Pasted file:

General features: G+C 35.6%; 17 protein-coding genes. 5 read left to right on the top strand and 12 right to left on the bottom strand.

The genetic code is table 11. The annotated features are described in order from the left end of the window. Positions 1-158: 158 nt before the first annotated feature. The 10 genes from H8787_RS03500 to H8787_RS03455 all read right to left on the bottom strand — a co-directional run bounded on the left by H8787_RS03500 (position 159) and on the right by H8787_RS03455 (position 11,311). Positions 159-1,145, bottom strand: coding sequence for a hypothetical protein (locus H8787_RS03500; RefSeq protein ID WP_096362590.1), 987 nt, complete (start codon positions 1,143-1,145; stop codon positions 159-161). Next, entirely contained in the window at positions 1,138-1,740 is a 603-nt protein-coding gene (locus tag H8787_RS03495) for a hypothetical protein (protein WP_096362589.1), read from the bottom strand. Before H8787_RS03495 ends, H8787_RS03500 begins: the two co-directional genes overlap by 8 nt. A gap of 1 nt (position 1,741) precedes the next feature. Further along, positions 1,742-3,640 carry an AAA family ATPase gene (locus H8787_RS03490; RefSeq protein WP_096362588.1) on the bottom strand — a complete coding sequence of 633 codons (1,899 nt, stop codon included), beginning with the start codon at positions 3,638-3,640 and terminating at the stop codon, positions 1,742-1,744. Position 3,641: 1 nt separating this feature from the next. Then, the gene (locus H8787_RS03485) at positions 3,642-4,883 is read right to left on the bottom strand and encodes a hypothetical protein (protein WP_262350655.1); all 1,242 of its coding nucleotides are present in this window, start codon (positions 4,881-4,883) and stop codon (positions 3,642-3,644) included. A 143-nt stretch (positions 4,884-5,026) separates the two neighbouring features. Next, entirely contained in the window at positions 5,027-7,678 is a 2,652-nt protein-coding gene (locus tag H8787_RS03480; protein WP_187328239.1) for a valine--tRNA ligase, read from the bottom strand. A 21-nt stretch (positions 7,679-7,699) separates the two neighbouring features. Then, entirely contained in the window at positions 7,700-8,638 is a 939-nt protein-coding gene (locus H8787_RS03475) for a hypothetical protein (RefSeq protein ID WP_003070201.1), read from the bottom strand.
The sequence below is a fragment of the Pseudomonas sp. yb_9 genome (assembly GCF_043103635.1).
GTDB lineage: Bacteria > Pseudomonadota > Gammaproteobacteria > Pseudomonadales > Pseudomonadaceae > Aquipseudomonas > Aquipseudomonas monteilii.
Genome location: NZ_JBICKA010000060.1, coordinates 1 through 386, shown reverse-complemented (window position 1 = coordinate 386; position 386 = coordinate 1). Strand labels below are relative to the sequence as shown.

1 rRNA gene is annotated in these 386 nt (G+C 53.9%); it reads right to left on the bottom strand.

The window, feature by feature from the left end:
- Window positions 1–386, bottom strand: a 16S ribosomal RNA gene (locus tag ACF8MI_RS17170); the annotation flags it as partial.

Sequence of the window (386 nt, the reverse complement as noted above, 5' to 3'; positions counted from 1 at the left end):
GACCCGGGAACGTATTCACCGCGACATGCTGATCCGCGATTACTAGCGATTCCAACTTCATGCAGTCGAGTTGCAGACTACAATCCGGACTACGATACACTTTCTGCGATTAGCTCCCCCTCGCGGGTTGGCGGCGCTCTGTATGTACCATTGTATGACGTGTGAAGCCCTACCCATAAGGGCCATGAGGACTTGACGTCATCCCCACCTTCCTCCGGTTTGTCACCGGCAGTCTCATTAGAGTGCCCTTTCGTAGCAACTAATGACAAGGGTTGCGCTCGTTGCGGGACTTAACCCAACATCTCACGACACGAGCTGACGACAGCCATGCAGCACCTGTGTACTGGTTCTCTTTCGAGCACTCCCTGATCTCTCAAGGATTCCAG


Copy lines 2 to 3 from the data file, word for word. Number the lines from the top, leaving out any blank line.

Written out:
The genetic code is table 11. The annotated features are described in order from the left end of the window. Positions 1-158: 158 nt before the first annotated feature. The 10 genes from H8787_RS03500 to H8787_RS03455 all read right to left on the bottom strand — a co-directional run bounded on the left by H8787_RS03500 (position 159) and on the right by H8787_RS03455 (position 11,311). Positions 159-1,145, bottom strand: coding sequence for a hypothetical protein (locus H8787_RS03500; RefSeq protein ID WP_096362590.1), 987 nt, complete (start codon positions 1,143-1,145; stop codon positions 159-161). Next, entirely contained in the window at positions 1,138-1,740 is a 603-nt protein-coding gene (locus tag H8787_RS03495) for a hypothetical protein (protein WP_096362589.1), read from the bottom strand. Before H8787_RS03495 ends, H8787_RS03500 begins: the two co-directional genes overlap by 8 nt. A gap of 1 nt (position 1,741) precedes the next feature. Further along, positions 1,742-3,640 carry an AAA family ATPase gene (locus H8787_RS03490; RefSeq protein WP_096362588.1) on the bottom strand — a complete coding sequence of 633 codons (1,899 nt, stop codon included), beginning with the start codon at positions 3,638-3,640 and terminating at the stop codon, positions 1,742-1,744. Position 3,641: 1 nt separating this feature from the next. Then, the gene (locus H8787_RS03485) at positions 3,642-4,883 is read right to left on the bottom strand and encodes a hypothetical protein (protein WP_262350655.1); all 1,242 of its coding nucleotides are present in this window, start codon (positions 4,881-4,883) and stop codon (positions 3,642-3,644) included. A 143-nt stretch (positions 4,884-5,026) separates the two neighbouring features. Next, entirely contained in the window at positions 5,027-7,678 is a 2,652-nt protein-coding gene (locus tag H8787_RS03480; protein WP_187328239.1) for a valine--tRNA ligase, read from the bottom strand. A 21-nt stretch (positions 7,679-7,699) separates the two neighbouring features. Then, entirely contained in the window at positions 7,700-8,638 is a 939-nt protein-coding gene (locus H8787_RS03475) for a hypothetical protein (RefSeq protein ID WP_003070201.1), read from the bottom strand.
The sequence below is a fragment of the Pseudomonas sp. yb_9 genome (assembly GCF_043103635.1).